Knee trembling during freezing of gait represents multiple anticipatory postural adjustments

Jesse V. Jacobs, John G. Nutt, Patricia Carlson-Kuhta, Marilee Stephens, Fay B. Horak

Research output: Contribution to journalArticle

150 Scopus citations

Abstract

Freezing of gait (FoG) is an episodic, brief inability to step that delays gait initiation or interrupts ongoing gait. FoG is often associated with an alternating shaking of the knees, clinically referred to as knee trembling or trembling in place. The pathophysiology of FoG and of the concomitant trembling knees is unknown; impaired postural adjustment in preparation for stepping is one hypothesis. We examined anticipatory postural adjustments (APAs) prior to protective steps induced by a forward loss of balance in 10 Parkinson's disease (PD) subjects with marked FoG and in 10 control subjects. The amplitude and timing of the APAs were determined from changes in the vertical ground-reaction forces recorded by a force plate under each foot and were confirmed by electromyographic recordings of bilateral medial gastrocnemius, tibialis anterior and tensor fascia latae muscles. Protective steps were accomplished with a single APA followed by a step for control subjects, whereas PD subjects frequently exhibited multiple, alternating APAs coexistent with the knee trembling commonly observed during FoG as well as delayed, inadequate or no stepping. These multiple APAs were not delayed in onset and were of similar or larger amplitude than the single APAs exhibited by the control subjects. These observations suggest that multiple APAs produce the knee trembling commonly associated with FoG and that FoG associated with a forward loss of balance is caused by an inability to couple a normal APA to the stepping motor pattern.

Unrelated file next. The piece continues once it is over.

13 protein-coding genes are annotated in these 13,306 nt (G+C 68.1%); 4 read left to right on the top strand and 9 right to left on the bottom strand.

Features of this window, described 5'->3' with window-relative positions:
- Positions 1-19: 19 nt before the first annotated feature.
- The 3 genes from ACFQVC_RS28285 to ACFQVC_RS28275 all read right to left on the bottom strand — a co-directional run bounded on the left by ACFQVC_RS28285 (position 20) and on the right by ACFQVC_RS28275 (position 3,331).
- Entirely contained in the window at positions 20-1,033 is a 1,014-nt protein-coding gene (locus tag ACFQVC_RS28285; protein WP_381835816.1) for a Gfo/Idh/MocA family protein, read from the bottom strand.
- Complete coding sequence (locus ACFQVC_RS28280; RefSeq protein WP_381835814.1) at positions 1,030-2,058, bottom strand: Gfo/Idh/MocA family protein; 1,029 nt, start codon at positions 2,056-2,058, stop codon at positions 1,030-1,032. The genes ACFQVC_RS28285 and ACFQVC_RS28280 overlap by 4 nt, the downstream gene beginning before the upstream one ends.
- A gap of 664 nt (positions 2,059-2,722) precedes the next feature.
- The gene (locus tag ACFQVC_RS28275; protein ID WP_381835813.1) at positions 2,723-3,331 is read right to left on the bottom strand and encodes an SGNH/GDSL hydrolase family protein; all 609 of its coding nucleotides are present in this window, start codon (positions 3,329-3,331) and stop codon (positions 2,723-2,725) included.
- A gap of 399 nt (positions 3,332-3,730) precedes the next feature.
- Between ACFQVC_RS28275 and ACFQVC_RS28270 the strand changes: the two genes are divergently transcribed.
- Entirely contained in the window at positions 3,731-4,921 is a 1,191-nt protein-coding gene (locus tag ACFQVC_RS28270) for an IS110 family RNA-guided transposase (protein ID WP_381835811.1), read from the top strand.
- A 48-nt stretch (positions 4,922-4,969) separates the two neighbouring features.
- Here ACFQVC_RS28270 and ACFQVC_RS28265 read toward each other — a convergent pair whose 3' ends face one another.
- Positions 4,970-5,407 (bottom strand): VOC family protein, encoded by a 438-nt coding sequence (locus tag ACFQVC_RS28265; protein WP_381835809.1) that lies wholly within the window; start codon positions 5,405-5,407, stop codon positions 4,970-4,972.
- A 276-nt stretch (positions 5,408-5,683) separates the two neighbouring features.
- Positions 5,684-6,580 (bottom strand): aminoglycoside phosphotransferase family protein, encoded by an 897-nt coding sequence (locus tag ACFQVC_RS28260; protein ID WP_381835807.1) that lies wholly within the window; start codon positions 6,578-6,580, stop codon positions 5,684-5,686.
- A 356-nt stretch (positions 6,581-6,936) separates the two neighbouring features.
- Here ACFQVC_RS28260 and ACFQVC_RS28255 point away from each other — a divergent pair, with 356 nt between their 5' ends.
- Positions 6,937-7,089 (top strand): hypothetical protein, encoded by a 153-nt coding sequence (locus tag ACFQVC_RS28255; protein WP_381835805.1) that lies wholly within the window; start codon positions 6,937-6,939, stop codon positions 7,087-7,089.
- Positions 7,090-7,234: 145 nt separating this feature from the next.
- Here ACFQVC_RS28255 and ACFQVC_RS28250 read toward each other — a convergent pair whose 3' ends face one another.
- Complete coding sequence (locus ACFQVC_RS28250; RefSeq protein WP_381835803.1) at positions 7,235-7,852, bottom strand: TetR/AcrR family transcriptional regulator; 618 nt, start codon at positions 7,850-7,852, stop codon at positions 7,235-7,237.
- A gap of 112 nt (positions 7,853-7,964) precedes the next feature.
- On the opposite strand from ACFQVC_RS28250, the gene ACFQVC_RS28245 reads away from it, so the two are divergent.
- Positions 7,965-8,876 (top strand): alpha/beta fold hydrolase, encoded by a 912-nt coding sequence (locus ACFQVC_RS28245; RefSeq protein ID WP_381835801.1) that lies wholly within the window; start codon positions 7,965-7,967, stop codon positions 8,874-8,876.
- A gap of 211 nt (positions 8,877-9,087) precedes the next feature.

Original languageEnglish (US)
Pages (from-to)334-341
Number of pages8
JournalExperimental Neurology
Volume215
Issue number2
DOIs
StatePublished - Feb 2009

Keywords

  • Anticipatory postural adjustment
  • Balance
  • FoG
  • Freezing of gait
  • Gait initiation
  • Parkinson's disease

ASJC Scopus subject areas

  • Neurology
  • Developmental Neuroscience

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